Introduction to Financial Services: The Securities and Exchange Commission (SEC)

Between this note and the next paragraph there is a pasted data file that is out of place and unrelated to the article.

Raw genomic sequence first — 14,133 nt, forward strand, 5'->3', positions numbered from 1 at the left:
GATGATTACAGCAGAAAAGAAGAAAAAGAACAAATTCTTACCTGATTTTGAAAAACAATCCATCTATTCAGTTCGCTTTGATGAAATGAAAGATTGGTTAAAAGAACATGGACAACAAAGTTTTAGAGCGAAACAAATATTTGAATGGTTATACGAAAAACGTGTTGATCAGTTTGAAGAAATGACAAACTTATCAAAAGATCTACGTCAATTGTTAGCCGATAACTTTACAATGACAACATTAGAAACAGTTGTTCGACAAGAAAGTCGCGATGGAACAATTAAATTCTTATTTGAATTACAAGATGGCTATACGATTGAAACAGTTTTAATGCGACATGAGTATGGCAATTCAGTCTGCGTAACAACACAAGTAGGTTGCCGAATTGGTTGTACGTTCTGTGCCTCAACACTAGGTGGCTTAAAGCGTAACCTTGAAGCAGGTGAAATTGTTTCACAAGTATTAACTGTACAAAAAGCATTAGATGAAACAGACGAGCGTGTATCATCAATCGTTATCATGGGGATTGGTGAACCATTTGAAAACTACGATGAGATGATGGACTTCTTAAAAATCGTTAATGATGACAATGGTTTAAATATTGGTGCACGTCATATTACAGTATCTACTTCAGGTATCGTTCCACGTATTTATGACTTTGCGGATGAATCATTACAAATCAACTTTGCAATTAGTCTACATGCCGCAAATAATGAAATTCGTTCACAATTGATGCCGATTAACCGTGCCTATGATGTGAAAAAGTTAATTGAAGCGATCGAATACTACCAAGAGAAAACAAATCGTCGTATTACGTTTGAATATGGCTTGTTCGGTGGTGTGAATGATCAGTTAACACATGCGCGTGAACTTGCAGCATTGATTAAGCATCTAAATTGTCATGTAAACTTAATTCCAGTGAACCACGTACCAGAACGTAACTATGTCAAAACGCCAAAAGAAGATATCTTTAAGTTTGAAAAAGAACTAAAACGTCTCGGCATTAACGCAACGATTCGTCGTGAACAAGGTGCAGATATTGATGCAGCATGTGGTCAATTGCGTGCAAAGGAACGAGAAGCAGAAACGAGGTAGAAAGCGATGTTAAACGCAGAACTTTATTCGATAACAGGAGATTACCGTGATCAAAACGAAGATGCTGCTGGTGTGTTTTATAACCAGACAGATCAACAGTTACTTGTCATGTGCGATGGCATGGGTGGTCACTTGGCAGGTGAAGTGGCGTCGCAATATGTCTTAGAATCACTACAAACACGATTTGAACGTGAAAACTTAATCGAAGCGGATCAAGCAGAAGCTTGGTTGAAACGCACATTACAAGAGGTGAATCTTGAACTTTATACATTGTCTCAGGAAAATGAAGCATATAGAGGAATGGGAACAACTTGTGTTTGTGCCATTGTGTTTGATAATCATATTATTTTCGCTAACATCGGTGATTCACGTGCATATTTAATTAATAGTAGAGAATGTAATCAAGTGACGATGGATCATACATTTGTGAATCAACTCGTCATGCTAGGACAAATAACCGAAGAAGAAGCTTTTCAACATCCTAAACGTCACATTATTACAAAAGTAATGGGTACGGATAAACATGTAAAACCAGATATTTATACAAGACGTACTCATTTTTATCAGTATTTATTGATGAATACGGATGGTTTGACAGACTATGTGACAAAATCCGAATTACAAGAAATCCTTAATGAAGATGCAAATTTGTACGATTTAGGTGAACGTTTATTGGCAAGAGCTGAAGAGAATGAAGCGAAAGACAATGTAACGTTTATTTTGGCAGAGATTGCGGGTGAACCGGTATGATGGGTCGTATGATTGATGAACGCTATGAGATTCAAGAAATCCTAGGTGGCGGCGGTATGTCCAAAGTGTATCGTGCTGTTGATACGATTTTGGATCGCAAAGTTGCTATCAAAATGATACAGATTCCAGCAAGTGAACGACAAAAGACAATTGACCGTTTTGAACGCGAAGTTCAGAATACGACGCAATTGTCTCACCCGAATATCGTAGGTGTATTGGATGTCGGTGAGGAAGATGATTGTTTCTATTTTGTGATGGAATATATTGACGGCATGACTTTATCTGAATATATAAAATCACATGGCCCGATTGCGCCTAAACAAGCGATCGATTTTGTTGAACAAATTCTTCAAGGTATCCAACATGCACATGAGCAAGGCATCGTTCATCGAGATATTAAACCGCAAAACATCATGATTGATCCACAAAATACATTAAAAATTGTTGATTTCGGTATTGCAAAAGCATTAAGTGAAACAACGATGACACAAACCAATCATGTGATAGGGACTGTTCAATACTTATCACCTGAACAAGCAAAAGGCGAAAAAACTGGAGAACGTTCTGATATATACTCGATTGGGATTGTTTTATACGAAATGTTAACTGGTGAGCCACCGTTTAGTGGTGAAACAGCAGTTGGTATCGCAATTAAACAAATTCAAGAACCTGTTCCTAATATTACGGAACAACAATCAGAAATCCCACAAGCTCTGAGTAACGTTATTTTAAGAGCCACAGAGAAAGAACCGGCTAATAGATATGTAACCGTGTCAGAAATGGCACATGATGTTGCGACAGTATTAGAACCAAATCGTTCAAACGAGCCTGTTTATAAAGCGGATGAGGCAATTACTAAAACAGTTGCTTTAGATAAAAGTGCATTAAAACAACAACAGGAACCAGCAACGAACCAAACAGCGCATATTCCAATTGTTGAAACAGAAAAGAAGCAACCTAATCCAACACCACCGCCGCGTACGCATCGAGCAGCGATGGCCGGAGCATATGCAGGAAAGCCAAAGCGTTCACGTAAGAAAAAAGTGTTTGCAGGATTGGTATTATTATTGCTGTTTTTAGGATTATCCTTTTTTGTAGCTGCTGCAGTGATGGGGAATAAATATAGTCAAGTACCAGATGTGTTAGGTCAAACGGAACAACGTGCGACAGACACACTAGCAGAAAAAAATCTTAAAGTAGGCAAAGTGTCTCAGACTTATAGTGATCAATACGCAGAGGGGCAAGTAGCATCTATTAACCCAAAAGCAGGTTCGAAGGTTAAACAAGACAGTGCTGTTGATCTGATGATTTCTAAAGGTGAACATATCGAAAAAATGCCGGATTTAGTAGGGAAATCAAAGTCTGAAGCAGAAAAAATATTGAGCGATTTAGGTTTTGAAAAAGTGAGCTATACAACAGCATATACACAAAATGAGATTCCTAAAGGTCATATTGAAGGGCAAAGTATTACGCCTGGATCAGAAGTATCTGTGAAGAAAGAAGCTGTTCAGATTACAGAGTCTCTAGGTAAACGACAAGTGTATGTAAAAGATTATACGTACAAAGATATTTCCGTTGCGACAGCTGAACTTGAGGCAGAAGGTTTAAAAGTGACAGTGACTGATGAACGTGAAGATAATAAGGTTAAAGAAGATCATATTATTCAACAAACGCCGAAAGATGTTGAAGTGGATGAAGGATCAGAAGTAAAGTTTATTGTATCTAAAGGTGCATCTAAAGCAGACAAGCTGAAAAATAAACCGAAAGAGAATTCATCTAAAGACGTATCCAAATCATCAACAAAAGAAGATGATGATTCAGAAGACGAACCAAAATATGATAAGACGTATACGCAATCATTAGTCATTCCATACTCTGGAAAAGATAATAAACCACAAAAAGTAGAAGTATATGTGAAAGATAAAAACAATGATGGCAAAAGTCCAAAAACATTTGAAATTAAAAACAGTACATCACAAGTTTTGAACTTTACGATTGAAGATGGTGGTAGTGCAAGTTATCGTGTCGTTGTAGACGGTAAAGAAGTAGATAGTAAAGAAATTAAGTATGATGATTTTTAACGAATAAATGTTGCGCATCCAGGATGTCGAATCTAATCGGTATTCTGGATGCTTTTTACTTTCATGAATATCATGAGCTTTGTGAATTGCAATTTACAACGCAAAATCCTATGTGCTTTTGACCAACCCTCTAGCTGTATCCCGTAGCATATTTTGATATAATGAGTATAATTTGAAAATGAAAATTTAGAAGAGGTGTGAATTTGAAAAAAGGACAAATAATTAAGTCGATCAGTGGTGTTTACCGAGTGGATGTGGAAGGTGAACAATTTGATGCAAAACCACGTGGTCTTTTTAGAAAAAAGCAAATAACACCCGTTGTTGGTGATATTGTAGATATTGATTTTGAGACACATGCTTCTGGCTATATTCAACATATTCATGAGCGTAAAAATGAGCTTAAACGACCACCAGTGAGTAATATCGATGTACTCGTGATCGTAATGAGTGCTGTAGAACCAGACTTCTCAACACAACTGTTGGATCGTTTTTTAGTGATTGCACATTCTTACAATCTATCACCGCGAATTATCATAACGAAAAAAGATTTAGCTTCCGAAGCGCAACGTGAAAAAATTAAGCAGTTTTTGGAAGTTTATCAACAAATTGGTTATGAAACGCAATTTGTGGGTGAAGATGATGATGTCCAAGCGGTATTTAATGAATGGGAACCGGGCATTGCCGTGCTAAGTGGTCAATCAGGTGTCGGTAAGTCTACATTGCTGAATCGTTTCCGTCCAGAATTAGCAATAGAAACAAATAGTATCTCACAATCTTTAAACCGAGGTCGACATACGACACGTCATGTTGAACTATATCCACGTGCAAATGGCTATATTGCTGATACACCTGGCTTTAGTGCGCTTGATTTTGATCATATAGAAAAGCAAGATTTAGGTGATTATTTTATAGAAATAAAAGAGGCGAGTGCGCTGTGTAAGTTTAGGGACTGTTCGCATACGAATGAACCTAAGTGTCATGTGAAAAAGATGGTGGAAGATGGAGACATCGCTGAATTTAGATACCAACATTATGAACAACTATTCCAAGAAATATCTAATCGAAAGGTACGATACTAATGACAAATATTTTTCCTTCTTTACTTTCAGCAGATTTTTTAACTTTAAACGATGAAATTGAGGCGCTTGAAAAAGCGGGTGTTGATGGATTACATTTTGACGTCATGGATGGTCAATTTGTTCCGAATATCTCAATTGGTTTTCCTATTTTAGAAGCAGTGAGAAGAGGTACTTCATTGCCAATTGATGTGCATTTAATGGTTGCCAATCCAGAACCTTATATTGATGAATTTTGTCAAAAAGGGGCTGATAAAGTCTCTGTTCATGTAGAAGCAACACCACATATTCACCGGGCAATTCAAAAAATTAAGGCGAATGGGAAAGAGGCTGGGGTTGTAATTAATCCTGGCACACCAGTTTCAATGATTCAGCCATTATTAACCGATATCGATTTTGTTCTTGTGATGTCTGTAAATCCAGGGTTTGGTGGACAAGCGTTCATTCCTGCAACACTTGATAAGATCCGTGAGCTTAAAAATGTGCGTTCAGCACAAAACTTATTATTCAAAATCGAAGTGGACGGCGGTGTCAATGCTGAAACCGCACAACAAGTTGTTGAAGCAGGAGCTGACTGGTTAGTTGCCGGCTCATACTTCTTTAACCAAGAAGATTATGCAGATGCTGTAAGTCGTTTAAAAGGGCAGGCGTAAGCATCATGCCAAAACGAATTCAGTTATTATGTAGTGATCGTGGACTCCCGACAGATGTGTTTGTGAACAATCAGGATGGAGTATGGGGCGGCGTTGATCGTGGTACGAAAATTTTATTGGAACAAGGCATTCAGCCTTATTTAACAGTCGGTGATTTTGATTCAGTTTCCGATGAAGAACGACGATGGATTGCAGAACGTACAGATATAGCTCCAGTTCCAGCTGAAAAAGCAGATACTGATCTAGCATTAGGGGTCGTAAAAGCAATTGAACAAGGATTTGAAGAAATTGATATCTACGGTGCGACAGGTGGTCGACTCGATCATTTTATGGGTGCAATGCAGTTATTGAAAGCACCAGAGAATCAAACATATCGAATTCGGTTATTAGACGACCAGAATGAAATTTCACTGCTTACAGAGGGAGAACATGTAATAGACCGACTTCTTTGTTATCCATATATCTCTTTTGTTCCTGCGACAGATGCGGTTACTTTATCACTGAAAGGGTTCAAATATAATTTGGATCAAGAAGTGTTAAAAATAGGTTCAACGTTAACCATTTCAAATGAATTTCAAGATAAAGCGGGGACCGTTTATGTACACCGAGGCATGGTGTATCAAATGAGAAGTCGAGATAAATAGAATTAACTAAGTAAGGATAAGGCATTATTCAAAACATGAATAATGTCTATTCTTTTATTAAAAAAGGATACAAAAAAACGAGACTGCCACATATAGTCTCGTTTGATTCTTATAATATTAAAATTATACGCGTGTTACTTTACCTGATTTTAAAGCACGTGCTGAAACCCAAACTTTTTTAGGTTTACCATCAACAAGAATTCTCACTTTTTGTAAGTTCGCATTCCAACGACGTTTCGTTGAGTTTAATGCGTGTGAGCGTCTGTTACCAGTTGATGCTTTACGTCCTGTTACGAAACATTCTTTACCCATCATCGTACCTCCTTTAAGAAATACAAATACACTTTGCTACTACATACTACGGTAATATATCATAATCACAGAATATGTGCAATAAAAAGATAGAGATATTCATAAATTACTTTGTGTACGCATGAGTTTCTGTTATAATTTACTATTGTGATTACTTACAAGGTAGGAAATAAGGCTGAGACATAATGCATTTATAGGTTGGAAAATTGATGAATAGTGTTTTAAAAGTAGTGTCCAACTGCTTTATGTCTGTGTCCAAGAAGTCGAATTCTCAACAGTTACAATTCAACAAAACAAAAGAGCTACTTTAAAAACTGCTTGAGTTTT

December 22, 2014 Introduction to Financial Services: The Securities and Exchange Commission (SEC) Origins, Structure, and Market Oversight To help restore confidence in the securities markets in the wake of the stock market crash of 1929, Congress passed the Securities Exchange Act of 1934, which authorized creation of the Securities and Exchange Commission (SEC). The SEC is an independent, nonpartisan regulatory agency responsible for administering federal securities laws. It has broad regulatory authority over significant parts of the securities industry, including stock exchanges, mutual funds, investment advisers, and brokerage firms. The federal securities laws overseen by the SEC are broadly aimed at (1) investor protection; (2) maintaining fair, orderly, and efficient markets; and (3) facilitating capital formation. They do so by providing clear rules for honest dealing among securities market participants, including antifraud provisions, and a disclosure regime that requires the various entities involved in securities markets to disclose information deemed necessary for informed investment decision making. The SEC’s budget is set through the congressional appropriations process. The appropriations are offset by fees the SEC collects from securities exchanges on the sales of stock and other securities transactions. Annual collections, which tend to exceed the SEC’s annual appropriations, go directly to the U.S. Treasury’s general fund. The agency’s FY2014 and FY2015 budgets were and are, respectively, $1.35 and $1.50 billion. The SEC is led by five presidentially appointed commissioners, including a chairman, all of whom require Senate confirmation. Commissioners have five-year staggered terms, and no more than three commissioners may belong to the same political party. Major Securities Laws Overseen by the SEC Securities Act of 1933 (P.L. 73-22). This act sought to ensure that investors are given salient information on securities offered for public sale and to ban deceit, misrepresentations, and other kinds of fraud in the sale of securities. The act requires issuing companies to disclose information deemed germane to investors as part of the mandatory SEC registration of the securities that those companies offer for sale to the public. Potential investors must also receive an offering prospectus containing registration statement data. Certain offerings are exempt from such registration requirements, including private offerings and offerings made to a limited number of sophisticated persons or institutions. Securities Exchange Act of 1934 (P.L. 73-291). In addition to creating the SEC, this act established selfregulatory organizations (SROs) in the securities industry, which are SEC-regulated entities, including stock exchanges, with quasi-governmental authority responsible for policing their members and the attendant securities markets. The Financial Industry Regulatory Authority (FINRA), an SEC-regulated SRO that is the primary regulator of the nation’s broker-dealers, is also regulated under the Exchange Act. [T]he job we are trying to do here in the Securities and Exchange Commission [is] to reassure capital as to its safety going ahead and reassure the investor as to the protection of his interests… by making available adequate information to the public. Joseph P. Kennedy, first SEC Chair, 1934 Investment Company Act of 1940 (P.L. 76-768). This act regulates the organization of investment companies, including mutual funds. Investment companies are primarily engaged in investing in the securities of other companies. In an attempt to minimize the potential conflicts of interest that may arise due to the operational complexity of investment companies, the act generally requires investment companies to register with the SEC and publicly disclose information about their investment objectives, structure, operations, and financial status. Investment Advisers Act of 1940 (P.L. 76-768). Investment advisers are firms or sole practitioners that are compensated for advising others about securities investments, including advisers to mutual funds and hedge funds. Generally, under the act, advisers managing a certain amount of assets must register with the SEC and conform to regulations under the act aimed at protecting investors. Sarbanes-Oxley Act of 2002 (SOX; P.L. 107-204). Passed in the aftermath of accounting scandals at firms such as Enron and Worldcom during 2001 and 2002, SOX sought to improve the reliability of financial reporting and the quality of corporate audits at public companies. Among other things, it created the Public Company Accounting Oversight Board (PCAOB) to oversee the quality of corporate accountants and auditors and shifted responsibility for the external corporate auditor from corporate management to independent audit committees. Dodd-Frank Wall Street Reform and Consumer Protection Act of 2010 (P.L. 111-203). Enacted in the wake of the 2007-2009 financial crisis, the Dodd- Frank Act mandated sweeping financial regulatory changes, many of which affected the SEC. The act required the SEC to www.crs.gov | 7-5700 Introduction to Financial Services: The Securities and Exchange Commission (SEC) adopt rules to help ensure that those who securitize certain debt retain a significant interest in assets that they transfer; reformed the regulation of credit rating agencies; required the registration of advisers to hedge funds; and created an interagency financial risk monitoring panel, the Financial Stability Oversight Council, with the SEC chair as a member. The Jumpstart Our Businesses Startup Act of 2012 (JOBS Act; P.L. 112-106). The act was broadly aimed at stimulating capital formation for companies, particularly newer and smaller firms. Among other things, it eases the regulatory requirements for initial public offerings; expands numerical shareholder thresholds for when private companies are subject to public company disclosure requirements; and creates a new corporate entity called an emerging growth company that is subject to reduced public company regulatory obligations. Selected Policy Concerns Equity Crowdfunding. Congress has considered several legislative proposals to reduce the regulatory burden on small and emerging firms. One such effort involves crowdfunding, funding ventures through small amounts of capital provided by a multitude of individuals. In exchange for their funding, donors may receive anything from a thank-you item such as a t-shirt to a product produced by the funded venture. Feature films, video games, scientific research, and political action committees are among the ventures and products that have benefited from crowdfunding. Under the Securities Act, donors cannot be given ownership interests or stock (equity) in a crowdfunded enterprise. Crowdfunding raised an estimated $5 billion in 2013, and many say equity-based crowdfunding could greatly increase that figure. The JOBS Act loosened the equity crowdfunding prohibition, allowing crowdfunded ventures to issue securities. In October 2013, as required by the act, the SEC published proposals for implementing equity crowdfunding. Some proposals have been criticized for being prohibitively costly to comply with and perhaps pricing many enterprises out of equity crowdfunding. SEC officials, however, say the proposals reconcile the agency’s mandate to implement the JOBS act with the its statutory investor protection mission. Fiduciary Rules. The Exchange Act of 1934 subjects broker-dealers to a suitability standard with respect to the financial advice they give their clients, a standard that is primarily enforced by FINRA. The Investment Advisers Act established a higher level of client care, a fiduciary standard of care, for SEC-registered investment advisers that provide financial advice. Surveys, however, report that consumers are often unaware of such key distinctions. In 2010, the Dodd-Frank Act granted the SEC broad authority to impose a uniform standard of conduct for broker-dealers and investment advisers when providing personalized investment advice. A 2011 SEC report required by the Dodd-Frank Act recommended two policy options for the SEC: (1) adopting rules to establish a uniform fiduciary standard for broker-dealers and investment advisers or (2) harmonizing current rules for broker-dealers and investment advisers to reduce confusion among retail clients. Officials at the Securities Industry and Financial Markets Association (SIFMA), a broker-dealer and asset manager trade group, have advocated for a uniform standard via SEC rulemaking amending the Securities Act and the Investment Advisers Act. Investment adviser groups, however, have argued that such an approach would dilute the effectiveness of the current fiduciary standard and urged the SEC to subject broker-dealers to the fiduciary standard in the Investment Advisers Act. Officials at SIFMA countered that doing so would unfairly disadvantage the many feebased investment advisers, significantly harming less affluent investors with limited access to lower-cost financial options. In late 2014, an SEC staff report said the agency would be evaluating the fiduciary standard recommendations in the 2011 report to facilitate likely agency rulemaking in FY2015. Regulation National Market System. The Securities Acts Amendment of 1975 (P.L. 94-29) amended the Securities Exchange Act. The law directed the SEC to coordinate with the securities industry to create a national market system to integrate the trading, clearance, and settlement of securities transactions among the various trading venues. Over time, the SEC adopted several rules to advance this national market system, including Regulation National Market System (Reg. NMS) in 2005. One key part of the regulation, the order protection rule, sought to better address the shift from human-based trading to electronic trading. Across trading venues, investors must receive the best possible price for a given trade. If the best-priced offer to buy or sell a given security is available elsewhere, a trade must then be routed there for execution. By various accounts, Reg. NMS has helped to shape a market providing investors with historically low tradeexecution costs and the opportunity to choose between an unprecedented number of competing trading venues. Some observers, however, say the market also has significant problems. Critics allege that (1) some investors may find accessing the many individual trading venues to be burdensome and costly; (2) the market’s potential for trading disruptions may have systemic implications; and (3) the market has been conducive to the growth of dark pools (alternatives to stock exchanges that do not reveal the size and price of trading orders to nonparticipants) and highfrequency trading (using complex algorithms to analyze multiple securities markets and rapidly trading orders based on that analysis), which have drawn criticism for harming some investors. The role Reg NMS may have played in helping to shape such a market has been a growing focus of various securities industry stakeholders and congressional committees with SEC oversight. SEC officials have said the agency will be examining the regulation. Gary Shorter, gshorter@crs.loc.gov, 7-7772 www.crs.gov | 7-5700 IF10032